4. Destiny: The Taken King
Technically, The Taken King is an expansion for Destiny, but given the amount of content it adds, it’s basically a whole new game. Destiny was my #2 game of 2014, and it’s become a much better game since then. It being my #4 game of 2015 once again speaks to the quality of games this year. Destiny would win the award for game I spent the most hours playing in 2015. Maybe that’s an award to include next year. The Taken King takes all the content from base Destiny, as well as the DLC packages and reworks them into something much closer to a story line. The light system has also been completely re-worked so it is now just the average of all of your pieces of armor and weapons, which makes it easier for players of a range of light levels to play together. I knew that Bungie was back on track with the Taken King in the first mission of the newly added quest line. The world felt alive. To further that feeling, this year players discovered that Destiny had hidden quests within quests! Simply running the wrong direction in a mission could possibly mean finding something new! Players became determined to find more of these hidden quest lines since the rewards are generally exotic items. Things like this tie back to the old days of Bungie’s Halo titles with hidden skulls and easter eggs. Year 2 promises more frequent events instead of the world remaining fairly stagnant until the next DLC pack is released. These events now exist to keep their consistent player base satisfied, and prevent the grind feeling of the end game. One of my favorite things about Destiny is that it’s the most casual MMO I’ve ever played. Destiny plays perfectly for a more casual player who can pop in, level up a bit, check on some new content, then check out for a few weeks or months, which ensures every time they play they are seeing something new. For someone like myself who enjoys trying to play as many game as possible, this is the type of MMO style I really appreciate. If Bungie is able to keep making these kinds of improvements, I’ll keep playing it.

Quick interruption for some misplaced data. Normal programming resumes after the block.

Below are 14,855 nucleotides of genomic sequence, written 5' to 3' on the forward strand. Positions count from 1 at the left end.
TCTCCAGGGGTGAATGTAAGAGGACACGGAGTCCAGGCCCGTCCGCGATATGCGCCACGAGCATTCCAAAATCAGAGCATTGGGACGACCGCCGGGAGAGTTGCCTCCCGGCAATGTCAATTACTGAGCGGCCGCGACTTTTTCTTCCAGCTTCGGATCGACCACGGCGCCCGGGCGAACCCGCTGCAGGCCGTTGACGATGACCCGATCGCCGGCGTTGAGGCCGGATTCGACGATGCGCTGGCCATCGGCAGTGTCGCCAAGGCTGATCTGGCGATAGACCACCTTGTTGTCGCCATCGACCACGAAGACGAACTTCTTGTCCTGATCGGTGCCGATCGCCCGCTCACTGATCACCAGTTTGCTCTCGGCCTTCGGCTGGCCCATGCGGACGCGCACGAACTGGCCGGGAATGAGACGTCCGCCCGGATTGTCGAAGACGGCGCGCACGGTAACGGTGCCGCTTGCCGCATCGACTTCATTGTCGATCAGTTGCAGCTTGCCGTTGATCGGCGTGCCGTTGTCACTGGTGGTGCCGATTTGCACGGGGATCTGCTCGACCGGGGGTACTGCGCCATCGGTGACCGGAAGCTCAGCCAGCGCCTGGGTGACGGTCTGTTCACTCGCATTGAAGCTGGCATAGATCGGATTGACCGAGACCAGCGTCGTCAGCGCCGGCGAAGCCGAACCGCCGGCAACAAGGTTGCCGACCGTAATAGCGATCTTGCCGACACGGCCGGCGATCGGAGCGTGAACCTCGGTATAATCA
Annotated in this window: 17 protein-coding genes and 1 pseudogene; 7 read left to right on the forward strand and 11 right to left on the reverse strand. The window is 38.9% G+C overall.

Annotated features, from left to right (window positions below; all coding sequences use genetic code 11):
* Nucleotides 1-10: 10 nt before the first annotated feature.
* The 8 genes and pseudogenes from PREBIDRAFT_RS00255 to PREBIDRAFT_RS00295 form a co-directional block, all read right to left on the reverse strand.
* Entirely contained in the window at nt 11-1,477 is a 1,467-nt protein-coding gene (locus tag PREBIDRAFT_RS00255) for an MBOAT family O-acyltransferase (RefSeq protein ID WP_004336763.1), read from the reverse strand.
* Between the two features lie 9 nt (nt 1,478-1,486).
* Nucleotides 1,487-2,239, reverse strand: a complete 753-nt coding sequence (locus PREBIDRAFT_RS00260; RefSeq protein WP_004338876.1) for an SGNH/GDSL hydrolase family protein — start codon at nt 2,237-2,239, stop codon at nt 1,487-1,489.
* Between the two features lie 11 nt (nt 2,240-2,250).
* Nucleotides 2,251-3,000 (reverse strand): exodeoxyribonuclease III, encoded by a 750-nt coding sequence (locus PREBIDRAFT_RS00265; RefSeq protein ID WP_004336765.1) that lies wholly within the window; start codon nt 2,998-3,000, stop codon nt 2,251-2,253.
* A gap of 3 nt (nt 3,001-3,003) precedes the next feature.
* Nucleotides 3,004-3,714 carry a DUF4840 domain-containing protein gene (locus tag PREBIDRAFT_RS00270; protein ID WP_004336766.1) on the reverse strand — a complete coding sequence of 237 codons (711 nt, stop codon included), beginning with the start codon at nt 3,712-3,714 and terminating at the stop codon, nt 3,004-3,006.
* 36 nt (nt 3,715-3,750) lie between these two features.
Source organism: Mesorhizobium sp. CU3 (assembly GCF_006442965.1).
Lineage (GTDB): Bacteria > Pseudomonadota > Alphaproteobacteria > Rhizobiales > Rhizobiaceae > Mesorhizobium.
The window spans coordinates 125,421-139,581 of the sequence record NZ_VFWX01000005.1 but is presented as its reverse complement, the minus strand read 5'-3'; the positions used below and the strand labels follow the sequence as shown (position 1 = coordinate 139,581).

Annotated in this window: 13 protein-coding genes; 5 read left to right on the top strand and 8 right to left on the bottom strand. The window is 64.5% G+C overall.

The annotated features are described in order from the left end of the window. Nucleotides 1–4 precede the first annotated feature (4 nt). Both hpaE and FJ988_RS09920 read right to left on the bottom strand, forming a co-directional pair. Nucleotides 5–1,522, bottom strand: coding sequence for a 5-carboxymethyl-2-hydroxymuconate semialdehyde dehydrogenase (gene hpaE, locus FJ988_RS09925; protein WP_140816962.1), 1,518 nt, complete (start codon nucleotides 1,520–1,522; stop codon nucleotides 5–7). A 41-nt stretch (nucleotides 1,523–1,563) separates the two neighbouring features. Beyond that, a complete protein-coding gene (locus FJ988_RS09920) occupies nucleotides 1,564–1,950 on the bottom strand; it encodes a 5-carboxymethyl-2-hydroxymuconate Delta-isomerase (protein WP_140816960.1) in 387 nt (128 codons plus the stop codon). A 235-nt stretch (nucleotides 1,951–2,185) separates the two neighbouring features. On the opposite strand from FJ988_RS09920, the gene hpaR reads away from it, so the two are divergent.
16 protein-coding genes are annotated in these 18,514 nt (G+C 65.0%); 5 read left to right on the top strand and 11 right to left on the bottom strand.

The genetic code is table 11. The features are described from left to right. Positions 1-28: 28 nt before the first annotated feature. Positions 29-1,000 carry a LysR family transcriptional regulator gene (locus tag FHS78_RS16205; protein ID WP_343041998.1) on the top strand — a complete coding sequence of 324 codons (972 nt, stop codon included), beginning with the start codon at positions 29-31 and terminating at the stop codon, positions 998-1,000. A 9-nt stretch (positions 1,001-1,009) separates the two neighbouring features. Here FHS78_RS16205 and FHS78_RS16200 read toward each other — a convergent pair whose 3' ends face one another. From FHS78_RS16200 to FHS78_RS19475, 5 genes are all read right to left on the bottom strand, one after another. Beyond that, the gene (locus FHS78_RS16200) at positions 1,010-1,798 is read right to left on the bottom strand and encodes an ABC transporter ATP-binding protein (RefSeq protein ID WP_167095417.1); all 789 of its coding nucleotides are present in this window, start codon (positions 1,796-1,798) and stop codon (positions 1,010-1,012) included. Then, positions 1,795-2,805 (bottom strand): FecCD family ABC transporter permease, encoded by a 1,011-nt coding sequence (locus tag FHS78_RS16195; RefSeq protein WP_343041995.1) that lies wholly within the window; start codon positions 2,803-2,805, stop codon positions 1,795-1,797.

Every year we have THAT game. One game that people shout about and go nuts over. If you don’t like THAT game, then you just don’t get it. Also, you’re stupid. Or at least that’s what some of the most vocal fans would have you believe. Undertale was THAT game this year. Based on where it falls on my list, one can probably guess that I really enjoyed Undertale, but I also understand why people wouldn’t like it. At it’s core, Undertale is an RPG, so if that type of game doesn’t really appeal to you it’s going to feel like a chore to get though. It’s largest flaw is it’s slow start, but I would advise seeing it through if you don’t hate it. If you don’t like it, forcing yourself through is only going to make you dislike it more and any payoffs won’t overcome that. I was asked, “When does Undertale get good?” It was a question I had a hard time answering, because I managed to do something very early in the game. What I had done revealed to me there was a lot more going on in Undertale than simply being a silly RPG where none of the monsters have to die. It plays with game mechanics in some subtle ways, and also some not so subtle ways that will reveal themselves over time. I like the characters of Undertale a lot. During my play through, there were a lot of groans but in the end there was more laughter. I played Undertale as a pacifist which turns every battle with a monster into a puzzle. Every action provides clues to the next step to sparing a monster, and I was determined to figure out the correct pattern of actions to solve every battle peacefully. That is where it differentiates itself from a normal RPG battle system. Finding that proper path through the battle is the key to victory, as opposed to finding an enemy weakness and hammering on that skill over and over. An interesting twist for anyone who is a fan of puzzle games as well as RPGs. And for those that aren’t puzzle fans, you can always attack and destroy every monster. Or maybe a mix of both. Undertale allows you play how you want. The story told in Undertale is a slow burn that truly reveals itself near the end of the game, not unlike many RPGs. Despite it’s slow pace, I was determined to figure out that what was going on in this world, and for me the pay off was great. Undertale’s soundtrack is my favorite of the year and a lesson on how slight adjustments to a single theme can have a huge impact. The music itself is great, but what makes it one of my favorite soundtracks are the emotions and memories each song evokes for me. I love Undertale. What I really loved, was my experience playing Undertale. You should probably at least give it a shot. I understand if you don’t love it. It’s OK for people to not like games. We can still be friends.